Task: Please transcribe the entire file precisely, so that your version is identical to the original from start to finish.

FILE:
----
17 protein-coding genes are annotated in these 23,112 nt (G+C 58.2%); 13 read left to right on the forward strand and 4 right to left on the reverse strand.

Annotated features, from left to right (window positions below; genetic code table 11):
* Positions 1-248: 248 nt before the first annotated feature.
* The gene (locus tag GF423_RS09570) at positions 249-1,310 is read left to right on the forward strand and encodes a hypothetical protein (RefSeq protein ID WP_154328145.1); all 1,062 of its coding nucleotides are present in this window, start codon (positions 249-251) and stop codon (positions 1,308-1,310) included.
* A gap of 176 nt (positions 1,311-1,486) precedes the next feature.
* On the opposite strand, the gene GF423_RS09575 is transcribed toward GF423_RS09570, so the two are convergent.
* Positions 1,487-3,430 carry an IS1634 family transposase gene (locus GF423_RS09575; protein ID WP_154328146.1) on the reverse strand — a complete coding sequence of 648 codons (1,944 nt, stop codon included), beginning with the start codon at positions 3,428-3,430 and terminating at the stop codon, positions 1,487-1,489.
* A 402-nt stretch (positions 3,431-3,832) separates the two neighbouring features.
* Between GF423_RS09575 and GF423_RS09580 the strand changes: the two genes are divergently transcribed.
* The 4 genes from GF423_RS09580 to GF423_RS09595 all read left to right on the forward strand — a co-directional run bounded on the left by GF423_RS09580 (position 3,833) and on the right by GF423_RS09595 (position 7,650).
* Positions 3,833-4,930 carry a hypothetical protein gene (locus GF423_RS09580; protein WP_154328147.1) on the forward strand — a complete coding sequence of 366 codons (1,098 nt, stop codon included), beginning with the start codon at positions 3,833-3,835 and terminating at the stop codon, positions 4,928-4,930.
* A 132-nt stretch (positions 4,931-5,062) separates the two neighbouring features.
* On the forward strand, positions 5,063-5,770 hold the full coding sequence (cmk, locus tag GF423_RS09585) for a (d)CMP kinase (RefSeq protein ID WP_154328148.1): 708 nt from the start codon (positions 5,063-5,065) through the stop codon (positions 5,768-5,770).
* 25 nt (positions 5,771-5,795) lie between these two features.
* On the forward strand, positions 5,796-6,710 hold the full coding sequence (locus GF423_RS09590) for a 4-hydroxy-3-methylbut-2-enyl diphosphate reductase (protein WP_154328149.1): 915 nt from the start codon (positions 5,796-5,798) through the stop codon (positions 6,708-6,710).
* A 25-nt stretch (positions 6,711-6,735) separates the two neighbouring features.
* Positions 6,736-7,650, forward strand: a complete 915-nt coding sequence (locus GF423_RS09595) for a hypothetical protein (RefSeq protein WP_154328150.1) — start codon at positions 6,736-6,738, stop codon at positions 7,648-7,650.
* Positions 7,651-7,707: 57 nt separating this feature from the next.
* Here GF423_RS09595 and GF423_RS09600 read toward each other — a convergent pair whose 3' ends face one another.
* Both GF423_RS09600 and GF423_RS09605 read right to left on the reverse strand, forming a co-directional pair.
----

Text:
17 protein-coding genes are annotated in these 23,112 nt (G+C 58.2%); 13 read left to right on the forward strand and 4 right to left on the reverse strand.

Annotated features, from left to right (window positions below; genetic code table 11):
* Positions 1-248: 248 nt before the first annotated feature.
* The gene (locus tag GF423_RS09570) at positions 249-1,310 is read left to right on the forward strand and encodes a hypothetical protein (RefSeq protein ID WP_154328145.1); all 1,062 of its coding nucleotides are present in this window, start codon (positions 249-251) and stop codon (positions 1,308-1,310) included.
* A gap of 176 nt (positions 1,311-1,486) precedes the next feature.
* On the opposite strand, the gene GF423_RS09575 is transcribed toward GF423_RS09570, so the two are convergent.
* Positions 1,487-3,430 carry an IS1634 family transposase gene (locus GF423_RS09575; protein ID WP_154328146.1) on the reverse strand — a complete coding sequence of 648 codons (1,944 nt, stop codon included), beginning with the start codon at positions 3,428-3,430 and terminating at the stop codon, positions 1,487-1,489.
* A 402-nt stretch (positions 3,431-3,832) separates the two neighbouring features.
* Between GF423_RS09575 and GF423_RS09580 the strand changes: the two genes are divergently transcribed.
* The 4 genes from GF423_RS09580 to GF423_RS09595 all read left to right on the forward strand — a co-directional run bounded on the left by GF423_RS09580 (position 3,833) and on the right by GF423_RS09595 (position 7,650).
* Positions 3,833-4,930 carry a hypothetical protein gene (locus GF423_RS09580; protein WP_154328147.1) on the forward strand — a complete coding sequence of 366 codons (1,098 nt, stop codon included), beginning with the start codon at positions 3,833-3,835 and terminating at the stop codon, positions 4,928-4,930.
* A 132-nt stretch (positions 4,931-5,062) separates the two neighbouring features.
* On the forward strand, positions 5,063-5,770 hold the full coding sequence (cmk, locus tag GF423_RS09585) for a (d)CMP kinase (RefSeq protein ID WP_154328148.1): 708 nt from the start codon (positions 5,063-5,065) through the stop codon (positions 5,768-5,770).
* 25 nt (positions 5,771-5,795) lie between these two features.
* On the forward strand, positions 5,796-6,710 hold the full coding sequence (locus GF423_RS09590) for a 4-hydroxy-3-methylbut-2-enyl diphosphate reductase (protein WP_154328149.1): 915 nt from the start codon (positions 5,796-5,798) through the stop codon (positions 6,708-6,710).
* A 25-nt stretch (positions 6,711-6,735) separates the two neighbouring features.
* Positions 6,736-7,650, forward strand: a complete 915-nt coding sequence (locus GF423_RS09595) for a hypothetical protein (RefSeq protein WP_154328150.1) — start codon at positions 6,736-6,738, stop codon at positions 7,648-7,650.
* Positions 7,651-7,707: 57 nt separating this feature from the next.
* Here GF423_RS09595 and GF423_RS09600 read toward each other — a convergent pair whose 3' ends face one another.
* Both GF423_RS09600 and GF423_RS09605 read right to left on the reverse strand, forming a co-directional pair.